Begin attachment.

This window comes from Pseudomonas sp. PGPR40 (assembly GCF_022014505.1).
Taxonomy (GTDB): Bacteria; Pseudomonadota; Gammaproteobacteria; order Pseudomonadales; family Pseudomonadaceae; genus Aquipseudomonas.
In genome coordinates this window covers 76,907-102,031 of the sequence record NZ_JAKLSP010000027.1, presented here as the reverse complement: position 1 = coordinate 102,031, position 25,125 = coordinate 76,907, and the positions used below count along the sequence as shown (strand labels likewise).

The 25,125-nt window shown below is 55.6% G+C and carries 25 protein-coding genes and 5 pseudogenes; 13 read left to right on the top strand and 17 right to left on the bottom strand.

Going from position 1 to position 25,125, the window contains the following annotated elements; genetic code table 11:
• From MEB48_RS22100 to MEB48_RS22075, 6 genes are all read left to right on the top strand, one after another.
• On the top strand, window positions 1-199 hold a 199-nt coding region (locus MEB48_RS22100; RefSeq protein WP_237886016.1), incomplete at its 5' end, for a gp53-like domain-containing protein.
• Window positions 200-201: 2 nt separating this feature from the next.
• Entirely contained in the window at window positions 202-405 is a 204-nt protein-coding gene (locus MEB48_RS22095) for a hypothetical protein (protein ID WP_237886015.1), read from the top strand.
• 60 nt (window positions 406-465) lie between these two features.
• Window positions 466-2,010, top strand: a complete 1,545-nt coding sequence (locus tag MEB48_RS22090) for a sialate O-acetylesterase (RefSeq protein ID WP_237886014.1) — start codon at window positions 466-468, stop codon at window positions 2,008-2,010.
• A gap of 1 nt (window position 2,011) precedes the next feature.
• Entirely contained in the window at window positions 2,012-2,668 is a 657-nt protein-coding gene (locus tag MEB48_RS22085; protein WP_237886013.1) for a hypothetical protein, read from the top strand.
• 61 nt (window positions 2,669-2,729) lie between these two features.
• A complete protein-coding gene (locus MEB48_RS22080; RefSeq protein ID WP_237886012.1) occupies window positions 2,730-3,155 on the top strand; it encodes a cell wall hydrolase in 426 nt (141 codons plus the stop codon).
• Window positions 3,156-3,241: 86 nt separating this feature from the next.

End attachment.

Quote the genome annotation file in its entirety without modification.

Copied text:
This window comes from Pseudomonas sp. PGPR40 (assembly GCF_022014505.1).
Taxonomy (GTDB): Bacteria; Pseudomonadota; Gammaproteobacteria; order Pseudomonadales; family Pseudomonadaceae; genus Aquipseudomonas.
In genome coordinates this window covers 76,907-102,031 of the sequence record NZ_JAKLSP010000027.1, presented here as the reverse complement: position 1 = coordinate 102,031, position 25,125 = coordinate 76,907, and the positions used below count along the sequence as shown (strand labels likewise).

The 25,125-nt window shown below is 55.6% G+C and carries 25 protein-coding genes and 5 pseudogenes; 13 read left to right on the top strand and 17 right to left on the bottom strand.

Going from position 1 to position 25,125, the window contains the following annotated elements; genetic code table 11:
• From MEB48_RS22100 to MEB48_RS22075, 6 genes are all read left to right on the top strand, one after another.
• On the top strand, window positions 1-199 hold a 199-nt coding region (locus MEB48_RS22100; RefSeq protein WP_237886016.1), incomplete at its 5' end, for a gp53-like domain-containing protein.
• Window positions 200-201: 2 nt separating this feature from the next.
• Entirely contained in the window at window positions 202-405 is a 204-nt protein-coding gene (locus MEB48_RS22095) for a hypothetical protein (protein ID WP_237886015.1), read from the top strand.
• 60 nt (window positions 406-465) lie between these two features.
• Window positions 466-2,010, top strand: a complete 1,545-nt coding sequence (locus tag MEB48_RS22090) for a sialate O-acetylesterase (RefSeq protein ID WP_237886014.1) — start codon at window positions 466-468, stop codon at window positions 2,008-2,010.
• A gap of 1 nt (window position 2,011) precedes the next feature.
• Entirely contained in the window at window positions 2,012-2,668 is a 657-nt protein-coding gene (locus tag MEB48_RS22085; protein WP_237886013.1) for a hypothetical protein, read from the top strand.
• 61 nt (window positions 2,669-2,729) lie between these two features.
• A complete protein-coding gene (locus MEB48_RS22080; RefSeq protein ID WP_237886012.1) occupies window positions 2,730-3,155 on the top strand; it encodes a cell wall hydrolase in 426 nt (141 codons plus the stop codon).
• Window positions 3,156-3,241: 86 nt separating this feature from the next.